“For Bush, conservatism strives to create a future by learning from the lessons of the past. ‘If there was ever need for a Bill Buckley-like approach to transforming conservatism in this country, it is right now,’ Bush noted, pointing to William F. Buckley, Jr.’s trademark brand of intellectual, no-nonsense debate. ‘When there is a breakdown of public discourse, everyone loses.'”

Amy Wax ’75, the Robert Mundheim Professor of Law at the University of Pennsylvania Law School, addressed Buckley Fellows and guests on October 26th on the topic of “What Is Happening to the Family and Why?”. The following is one Fellow’s reflection on her talk.

Birth control destroyed marriage, according to Amy Wax (who cites Cheap Sex by Mark Regnerus). The advent of the pill has been the most significant change in incentive structure that has propelled the crumbling of marriage norms. Birth control came as a technological shock. The secular trend of female emancipation accelerated with the vote and with increased access to education, but that couldn’t have happened without reliable contraception. Birth control, after all, is what allowed women to participate in the workforce by allowing them to control their fertility.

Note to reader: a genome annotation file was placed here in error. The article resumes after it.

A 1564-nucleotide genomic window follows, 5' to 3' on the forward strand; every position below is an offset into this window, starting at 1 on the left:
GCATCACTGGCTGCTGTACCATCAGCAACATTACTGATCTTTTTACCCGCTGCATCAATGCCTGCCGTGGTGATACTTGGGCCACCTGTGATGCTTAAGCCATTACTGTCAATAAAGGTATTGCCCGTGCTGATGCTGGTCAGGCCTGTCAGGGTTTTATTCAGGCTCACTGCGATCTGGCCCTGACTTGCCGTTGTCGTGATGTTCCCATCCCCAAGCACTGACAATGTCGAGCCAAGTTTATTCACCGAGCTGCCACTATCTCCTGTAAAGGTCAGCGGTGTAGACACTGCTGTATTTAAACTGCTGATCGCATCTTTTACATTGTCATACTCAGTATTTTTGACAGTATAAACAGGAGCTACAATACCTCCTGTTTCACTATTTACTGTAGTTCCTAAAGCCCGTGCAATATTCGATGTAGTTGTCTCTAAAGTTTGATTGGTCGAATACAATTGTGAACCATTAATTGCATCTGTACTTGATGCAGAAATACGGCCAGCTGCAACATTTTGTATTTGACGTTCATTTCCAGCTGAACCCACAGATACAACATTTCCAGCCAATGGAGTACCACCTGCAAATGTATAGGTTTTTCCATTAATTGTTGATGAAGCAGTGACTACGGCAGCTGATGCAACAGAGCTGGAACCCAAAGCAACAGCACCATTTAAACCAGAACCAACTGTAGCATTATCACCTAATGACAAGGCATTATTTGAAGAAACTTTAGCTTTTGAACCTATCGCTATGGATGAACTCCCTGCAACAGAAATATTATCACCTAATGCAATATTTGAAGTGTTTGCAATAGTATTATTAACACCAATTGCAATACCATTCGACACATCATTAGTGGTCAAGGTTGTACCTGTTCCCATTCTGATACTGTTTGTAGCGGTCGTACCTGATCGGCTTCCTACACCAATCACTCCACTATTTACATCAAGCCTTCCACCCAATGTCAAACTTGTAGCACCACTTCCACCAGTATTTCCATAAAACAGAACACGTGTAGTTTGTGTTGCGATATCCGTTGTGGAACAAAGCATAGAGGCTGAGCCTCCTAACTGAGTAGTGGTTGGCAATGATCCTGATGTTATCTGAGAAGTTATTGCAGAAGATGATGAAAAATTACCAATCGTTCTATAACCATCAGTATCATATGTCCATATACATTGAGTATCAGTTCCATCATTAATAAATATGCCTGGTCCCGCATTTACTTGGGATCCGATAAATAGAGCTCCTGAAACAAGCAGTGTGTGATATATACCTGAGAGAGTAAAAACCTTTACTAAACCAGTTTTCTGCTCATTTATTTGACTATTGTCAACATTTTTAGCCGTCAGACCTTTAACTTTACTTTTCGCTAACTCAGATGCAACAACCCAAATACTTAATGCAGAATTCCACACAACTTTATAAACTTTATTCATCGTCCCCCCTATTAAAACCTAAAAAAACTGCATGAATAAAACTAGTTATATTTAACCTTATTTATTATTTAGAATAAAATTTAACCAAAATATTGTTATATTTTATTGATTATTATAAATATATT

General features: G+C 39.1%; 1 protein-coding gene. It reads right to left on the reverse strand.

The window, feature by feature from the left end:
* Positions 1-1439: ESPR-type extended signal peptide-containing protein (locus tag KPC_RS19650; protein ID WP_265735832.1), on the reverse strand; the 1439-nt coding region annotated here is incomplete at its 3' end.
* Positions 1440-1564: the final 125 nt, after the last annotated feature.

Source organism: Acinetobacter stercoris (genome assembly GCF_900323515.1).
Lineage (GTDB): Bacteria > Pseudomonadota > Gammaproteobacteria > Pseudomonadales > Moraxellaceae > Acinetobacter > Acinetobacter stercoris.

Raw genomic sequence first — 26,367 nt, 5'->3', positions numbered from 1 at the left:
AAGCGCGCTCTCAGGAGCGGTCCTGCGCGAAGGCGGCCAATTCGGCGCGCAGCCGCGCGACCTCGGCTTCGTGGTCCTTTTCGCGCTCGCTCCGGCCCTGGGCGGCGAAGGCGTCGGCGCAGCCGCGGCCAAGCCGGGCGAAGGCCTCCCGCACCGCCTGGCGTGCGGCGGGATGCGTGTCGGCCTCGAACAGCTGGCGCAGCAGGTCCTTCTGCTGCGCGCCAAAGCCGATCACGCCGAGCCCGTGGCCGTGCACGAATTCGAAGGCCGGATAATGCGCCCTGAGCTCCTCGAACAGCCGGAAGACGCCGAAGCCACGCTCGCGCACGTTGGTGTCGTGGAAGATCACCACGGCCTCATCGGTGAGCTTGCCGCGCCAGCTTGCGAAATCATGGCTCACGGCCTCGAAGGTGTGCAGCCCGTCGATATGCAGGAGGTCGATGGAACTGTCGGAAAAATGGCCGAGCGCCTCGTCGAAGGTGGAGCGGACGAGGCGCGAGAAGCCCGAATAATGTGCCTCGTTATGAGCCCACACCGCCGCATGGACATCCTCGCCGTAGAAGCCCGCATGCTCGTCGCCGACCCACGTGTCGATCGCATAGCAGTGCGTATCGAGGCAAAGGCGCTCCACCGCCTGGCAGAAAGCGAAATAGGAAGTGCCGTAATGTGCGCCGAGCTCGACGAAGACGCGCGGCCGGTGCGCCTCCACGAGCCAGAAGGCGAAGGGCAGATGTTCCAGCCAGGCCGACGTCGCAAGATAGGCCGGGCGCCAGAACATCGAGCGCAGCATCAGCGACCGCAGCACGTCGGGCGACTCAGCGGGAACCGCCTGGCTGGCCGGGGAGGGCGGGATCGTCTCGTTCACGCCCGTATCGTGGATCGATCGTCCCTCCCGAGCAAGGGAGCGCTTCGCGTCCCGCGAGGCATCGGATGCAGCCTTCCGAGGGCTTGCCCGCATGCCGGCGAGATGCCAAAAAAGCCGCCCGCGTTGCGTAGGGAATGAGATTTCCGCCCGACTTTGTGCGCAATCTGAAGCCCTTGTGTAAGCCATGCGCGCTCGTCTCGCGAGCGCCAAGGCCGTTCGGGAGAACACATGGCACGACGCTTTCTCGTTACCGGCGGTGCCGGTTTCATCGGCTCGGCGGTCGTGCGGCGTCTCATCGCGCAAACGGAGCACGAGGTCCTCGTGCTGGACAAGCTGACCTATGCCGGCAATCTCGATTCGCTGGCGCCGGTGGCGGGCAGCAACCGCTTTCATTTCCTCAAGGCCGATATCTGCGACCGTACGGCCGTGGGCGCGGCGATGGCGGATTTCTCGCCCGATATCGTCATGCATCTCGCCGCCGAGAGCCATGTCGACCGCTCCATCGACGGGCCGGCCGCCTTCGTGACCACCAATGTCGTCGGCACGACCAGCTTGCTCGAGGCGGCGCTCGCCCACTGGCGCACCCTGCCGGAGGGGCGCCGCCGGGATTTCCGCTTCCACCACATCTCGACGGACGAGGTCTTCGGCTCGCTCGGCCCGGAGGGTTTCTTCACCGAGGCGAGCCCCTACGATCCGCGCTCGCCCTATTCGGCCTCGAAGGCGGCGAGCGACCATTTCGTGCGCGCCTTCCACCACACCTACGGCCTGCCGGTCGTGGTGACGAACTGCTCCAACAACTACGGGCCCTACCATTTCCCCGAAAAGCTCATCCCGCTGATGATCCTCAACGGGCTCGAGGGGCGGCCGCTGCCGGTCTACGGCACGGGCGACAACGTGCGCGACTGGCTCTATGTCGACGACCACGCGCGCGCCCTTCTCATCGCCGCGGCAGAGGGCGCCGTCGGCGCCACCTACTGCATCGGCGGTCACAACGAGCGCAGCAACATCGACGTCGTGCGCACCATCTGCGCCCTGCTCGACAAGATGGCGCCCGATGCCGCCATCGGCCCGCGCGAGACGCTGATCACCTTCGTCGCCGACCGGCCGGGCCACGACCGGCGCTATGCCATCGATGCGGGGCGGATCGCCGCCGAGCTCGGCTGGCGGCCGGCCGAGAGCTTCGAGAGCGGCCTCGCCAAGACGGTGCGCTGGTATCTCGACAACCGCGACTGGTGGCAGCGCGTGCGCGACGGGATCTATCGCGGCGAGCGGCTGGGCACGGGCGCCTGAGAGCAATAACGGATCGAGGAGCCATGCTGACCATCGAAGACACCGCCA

Women have traditionally held the position of “gatekeeper” to sex. Women could set the terms for sex, terms with which men had to comply in order to access physical pleasure. These terms typically required men to be well-socialized enough to be a desirable marriage prospect. Put bluntly, most men had to get married or engaged to procure a steady supply of sex.